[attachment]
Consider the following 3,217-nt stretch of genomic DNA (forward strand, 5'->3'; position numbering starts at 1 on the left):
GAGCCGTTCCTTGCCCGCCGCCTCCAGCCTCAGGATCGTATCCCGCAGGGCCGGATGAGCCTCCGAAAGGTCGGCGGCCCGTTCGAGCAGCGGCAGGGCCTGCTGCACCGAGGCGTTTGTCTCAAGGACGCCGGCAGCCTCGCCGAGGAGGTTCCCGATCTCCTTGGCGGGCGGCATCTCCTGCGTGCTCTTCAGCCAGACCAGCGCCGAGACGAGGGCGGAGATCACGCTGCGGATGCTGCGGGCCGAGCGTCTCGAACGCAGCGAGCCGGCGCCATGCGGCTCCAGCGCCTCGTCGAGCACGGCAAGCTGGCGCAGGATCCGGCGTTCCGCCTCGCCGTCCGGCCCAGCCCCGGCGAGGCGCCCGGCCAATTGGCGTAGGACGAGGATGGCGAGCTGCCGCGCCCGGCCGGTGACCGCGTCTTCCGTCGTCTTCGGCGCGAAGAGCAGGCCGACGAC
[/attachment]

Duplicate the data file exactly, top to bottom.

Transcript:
Consider the following 3,217-nt stretch of genomic DNA (forward strand, 5'->3'; position numbering starts at 1 on the left):
GAGCCGTTCCTTGCCCGCCGCCTCCAGCCTCAGGATCGTATCCCGCAGGGCCGGATGAGCCTCCGAAAGGTCGGCGGCCCGTTCGAGCAGCGGCAGGGCCTGCTGCACCGAGGCGTTTGTCTCAAGGACGCCGGCAGCCTCGCCGAGGAGGTTCCCGATCTCCTTGGCGGGCGGCATCTCCTGCGTGCTCTTCAGCCAGACCAGCGCCGAGACGAGGGCGGAGATCACGCTGCGGATGCTGCGGGCCGAGCGTCTCGAACGCAGCGAGCCGGCGCCATGCGGCTCCAGCGCCTCGTCGAGCACGGCAAGCTGGCGCAGGATCCGGCGTTCCGCCTCGCCGTCCGGCCCAGCCCCGGCGAGGCGCCCGGCCAATTGGCGTAGGACGAGGATGGCGAGCTGCCGCGCCCGGCCGGTGACCGCGTCTTCCGTCGTCTTCGGCGCGAAGAGCAGGCCGACGAC